Stylistically, Welles and Hawks were somewhat similar, though Welles was certainly much more visually adventurous. When asked about the amazing cinematic innovations of Citizen Kane, Welles replied, “I owe it to my ignorance. If this word seems inadequate to you, replace it with innocence.” Welles simply knew what he wanted to see in any given scene, and he was not about to let conventional wisdom about the capabilities of the equipment of the time stand in his way. “You have to know how not to be timid with the camera,” he has said, “how to do it violence, drive it to its ultimate limits, for it is a base mechanism. Poetry is what counts.”
Hawks’s main visual flair in Scarface was an idea that, according to the director himself, “exploited a… little known fact: The [Chicago] papers [of the time] that published the photos of a murder indicated ‘X marks the spot where the body was found.’ So we designed fifteen or twenty scenes around the X, finding all sorts of ways to use the X when a murder occurred.” The first man killed in Scarface falls in the shadow of a street sign, which forms an X. This has also been interpreted as a cross in Bernardo Bertolucci’s The Dreamers, which is interesting because X is the Greek symbol of Christ; hence, “X-mas.” Another notable scene is when Gaffney (Boris Karloff) is gunned down in a bowling alley; as Hawks described it thusly in an interview with Sarris, “As he lets the ball go, he’s hit; the pins all go down. An X for a strike is marked on the scorecard.”
Hawks and Welles shared a distaste for close-ups. Hawks has been quoted as saying, “I try to tell a story as simply as possible, with the camera at eye level… I think a director’s a story-teller, and if he tells a story that people can’t understand, then he shouldn’t be a director.” Welles said of his own camera choices, “Theoretically, I am against close-ups… I find it marvelous that the public may choose, with its eyes, what it wants to see of a shot. I don’t like to force it, and the use of the close-up amounts to forcing it: you can see nothing else. In Kane, for example… there are perhaps six [close-ups] in the whole film.”
Hawks was known for his intentional simplicity. His films are straightforward and highly entertaining, and his shots are mostly medium, eye-level ones. In fact, according to Sarris, this “unyielding eye-level point of view is his distinguishing stylistic characteristic and represents a total commitment to the subjective over the objective. Hawks… stamped his distinctively bitter view of life on adventure, gangster and private-eye melodramas, westerns, musicals and screwball comedies, the genres Americans do best and appreciate least.” In addition to these genres, Hawks also delved into the sci-fi/ horror genre with The Thing from Another World, which he produced and carefully supervised, but on which he was not credited as director. It is this versatility of genre that made him a worthy forerunner of later filmmakers like Stanley Kubrick, who also consistently jumped from genre to genre with equal skill.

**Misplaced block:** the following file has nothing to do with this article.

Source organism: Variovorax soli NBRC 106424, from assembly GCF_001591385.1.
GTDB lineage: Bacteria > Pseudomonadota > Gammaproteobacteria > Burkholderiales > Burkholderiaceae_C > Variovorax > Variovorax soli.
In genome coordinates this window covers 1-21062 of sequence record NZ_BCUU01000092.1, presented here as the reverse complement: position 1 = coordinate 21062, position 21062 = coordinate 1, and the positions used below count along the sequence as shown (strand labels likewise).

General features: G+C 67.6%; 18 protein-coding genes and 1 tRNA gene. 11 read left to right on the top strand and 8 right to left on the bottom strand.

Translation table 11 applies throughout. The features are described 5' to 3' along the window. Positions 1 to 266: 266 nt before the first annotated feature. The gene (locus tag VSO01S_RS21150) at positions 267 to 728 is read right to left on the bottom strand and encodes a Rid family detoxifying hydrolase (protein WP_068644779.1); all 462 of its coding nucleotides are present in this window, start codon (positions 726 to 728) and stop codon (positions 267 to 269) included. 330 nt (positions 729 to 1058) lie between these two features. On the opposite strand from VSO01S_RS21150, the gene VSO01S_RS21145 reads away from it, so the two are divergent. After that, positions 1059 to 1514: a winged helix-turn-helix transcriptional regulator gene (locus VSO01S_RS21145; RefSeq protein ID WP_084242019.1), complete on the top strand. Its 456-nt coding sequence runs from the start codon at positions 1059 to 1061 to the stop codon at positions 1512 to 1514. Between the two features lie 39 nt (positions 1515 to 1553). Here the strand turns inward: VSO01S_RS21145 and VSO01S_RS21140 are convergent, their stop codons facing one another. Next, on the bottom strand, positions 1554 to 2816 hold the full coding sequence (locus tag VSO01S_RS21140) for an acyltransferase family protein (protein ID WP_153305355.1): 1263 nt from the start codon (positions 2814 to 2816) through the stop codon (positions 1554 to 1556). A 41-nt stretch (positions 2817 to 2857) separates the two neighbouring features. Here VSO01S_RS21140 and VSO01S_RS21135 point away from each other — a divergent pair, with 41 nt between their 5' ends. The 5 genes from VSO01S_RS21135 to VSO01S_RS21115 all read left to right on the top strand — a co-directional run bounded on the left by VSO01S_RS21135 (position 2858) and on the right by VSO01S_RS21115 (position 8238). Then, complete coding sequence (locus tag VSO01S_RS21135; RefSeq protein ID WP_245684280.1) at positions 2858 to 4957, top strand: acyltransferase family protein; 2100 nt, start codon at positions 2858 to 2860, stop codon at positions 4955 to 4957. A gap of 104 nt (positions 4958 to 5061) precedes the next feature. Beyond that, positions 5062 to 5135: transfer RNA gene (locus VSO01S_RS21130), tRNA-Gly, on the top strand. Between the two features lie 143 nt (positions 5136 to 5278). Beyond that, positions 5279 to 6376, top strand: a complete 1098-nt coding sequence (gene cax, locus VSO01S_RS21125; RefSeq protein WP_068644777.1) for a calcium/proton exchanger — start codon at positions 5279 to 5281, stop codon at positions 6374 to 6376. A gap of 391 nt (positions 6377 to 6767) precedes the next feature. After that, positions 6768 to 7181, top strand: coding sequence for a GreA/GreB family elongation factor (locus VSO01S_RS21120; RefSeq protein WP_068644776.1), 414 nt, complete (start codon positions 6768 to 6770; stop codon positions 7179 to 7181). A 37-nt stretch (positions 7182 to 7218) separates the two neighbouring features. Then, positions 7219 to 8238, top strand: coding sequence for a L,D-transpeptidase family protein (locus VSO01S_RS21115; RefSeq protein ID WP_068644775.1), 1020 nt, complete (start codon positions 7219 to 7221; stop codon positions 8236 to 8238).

Hawks and Welles were both more appreciated in Europe than in America, though Welles had more of a European sensibility and style anyway. One European who seems to have been influenced by Welles is the French filmmaker Jean Cocteau. Like Welles and Hawks (who was a skilled engineer, pilot, and auto racer), Cocteau was something of a renaissance man, being renowned as a poet and painter as well as a filmmaker. He is, however, best known for his films, and none more than his 1946 adaptation of Beauty and the Beast.
Beauty and the Beast also has much in common with Citizen Kane, both thematically and visually. The Beast is not unlike Charles Foster Kane in that they are both powerful men who live in isolation, in strange palaces of their own design. Both estates have numerous beautiful statues and ornamentation, though the Beast’s are strangely alive. Of course, Kane is a realistic story told in a somewhat heightened style, while Beauty and the Beast is pure fantasy, but with an important theme that has applications in real life. This theme is where the two diverge because, while love saves the Beast from his tragic fate, it is this same love that Kane can never have. Indeed, when his second wife leaves him, he is unable to utter the one phrase that might make her stay; instead of “I love you,” he says, “You can’t do this to me.” This is the basic difference between Kane and the Beast: while the Beast cares only for Beauty, Kane cares only for himself.
Visually, the most striking similarity between the two films is the makeup work. The Beast’s costume and makeup, which took several hours a day to apply and remove, are just as utterly believable as the gradual aging of Charles Foster Kane throughout the film. Also, the scenes inside the Beast’s palace have the same low-key lighting as much of Kane, and Kane himself becomes like a beast when he trashes Susan’s room after she leaves him.
Both Cocteau and Welles seem to have a fascination with mirrors that is shared by many other great filmmakers. In Beauty and the Beast, Beauty is able to travel from the Beast’s palace to her childhood home home in Paris, and back again simply by wishing it while holding a magical mirror given to her by the Beast, thereby learning the fate of her long-lost mother. One of the most beautiful shots in Citizen Kane is that of Kane walking by a series of mirrors which create multiple reflections of him that seem to stretch on into infinity, symbolic of his endless self-absorption. Welles later perfected his mirror technique in the climax of Lady From Shanghai, a famous and often imitated scene quoted in numerous later classics, from Enter the Dragon to the John Wick saga.
Citizen Kane, Scarface, and Beauty and the Beast have all had a wide-reaching influence on the world of cinema, as have the filmmakers behind them. Citizen Kane is widely considered the greatest American film, and Welles the quintessential genius of American cinema. Hawks has been a major inspiration for filmmakers such as De Palma and Quentin Tarantino, the latter of whom credits Hawks as his favorite director. Cocteau’s Beauty and the Beast, while not as widely known in America today, is an obvious influence on the Oscar-winning Disney classic, particularly in the idea of living furnishings and appliances, and was also a major inspiration for one of this reviewer’s favorite cult comedies, Earth Girls Are Easy.
These three classics are essential viewing for any lover of great movies, and each is a fascinating look at the excesses and corruption of absolute power.